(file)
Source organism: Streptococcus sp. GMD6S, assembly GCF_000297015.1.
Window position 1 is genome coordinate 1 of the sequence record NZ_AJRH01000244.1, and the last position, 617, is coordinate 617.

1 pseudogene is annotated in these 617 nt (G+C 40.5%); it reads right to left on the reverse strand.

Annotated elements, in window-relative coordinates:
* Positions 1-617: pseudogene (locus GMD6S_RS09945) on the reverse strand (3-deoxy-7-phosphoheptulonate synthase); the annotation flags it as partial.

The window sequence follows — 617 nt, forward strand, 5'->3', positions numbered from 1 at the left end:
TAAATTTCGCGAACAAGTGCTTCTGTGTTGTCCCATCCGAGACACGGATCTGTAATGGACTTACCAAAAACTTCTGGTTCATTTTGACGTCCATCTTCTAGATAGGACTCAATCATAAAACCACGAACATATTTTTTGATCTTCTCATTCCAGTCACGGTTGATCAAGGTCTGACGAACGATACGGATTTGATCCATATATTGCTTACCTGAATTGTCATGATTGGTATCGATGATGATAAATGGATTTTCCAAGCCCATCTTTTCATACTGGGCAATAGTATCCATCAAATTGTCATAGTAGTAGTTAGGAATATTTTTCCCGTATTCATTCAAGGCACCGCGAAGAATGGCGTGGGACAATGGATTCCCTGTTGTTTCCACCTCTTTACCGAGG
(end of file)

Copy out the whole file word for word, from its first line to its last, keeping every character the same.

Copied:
Source organism: Streptococcus sp. GMD6S, assembly GCF_000297015.1.
Window position 1 is genome coordinate 1 of the sequence record NZ_AJRH01000244.1, and the last position, 617, is coordinate 617.

1 pseudogene is annotated in these 617 nt (G+C 40.5%); it reads right to left on the reverse strand.

Annotated elements, in window-relative coordinates:
* Positions 1-617: pseudogene (locus GMD6S_RS09945) on the reverse strand (3-deoxy-7-phosphoheptulonate synthase); the annotation flags it as partial.

The window sequence follows — 617 nt, forward strand, 5'->3', positions numbered from 1 at the left end:
TAAATTTCGCGAACAAGTGCTTCTGTGTTGTCCCATCCGAGACACGGATCTGTAATGGACTTACCAAAAACTTCTGGTTCATTTTGACGTCCATCTTCTAGATAGGACTCAATCATAAAACCACGAACATATTTTTTGATCTTCTCATTCCAGTCACGGTTGATCAAGGTCTGACGAACGATACGGATTTGATCCATATATTGCTTACCTGAATTGTCATGATTGGTATCGATGATGATAAATGGATTTTCCAAGCCCATCTTTTCATACTGGGCAATAGTATCCATCAAATTGTCATAGTAGTAGTTAGGAATATTTTTCCCGTATTCATTCAAGGCACCGCGAAGAATGGCGTGGGACAATGGATTCCCTGTTGTTTCCACCTCTTTACCGAGG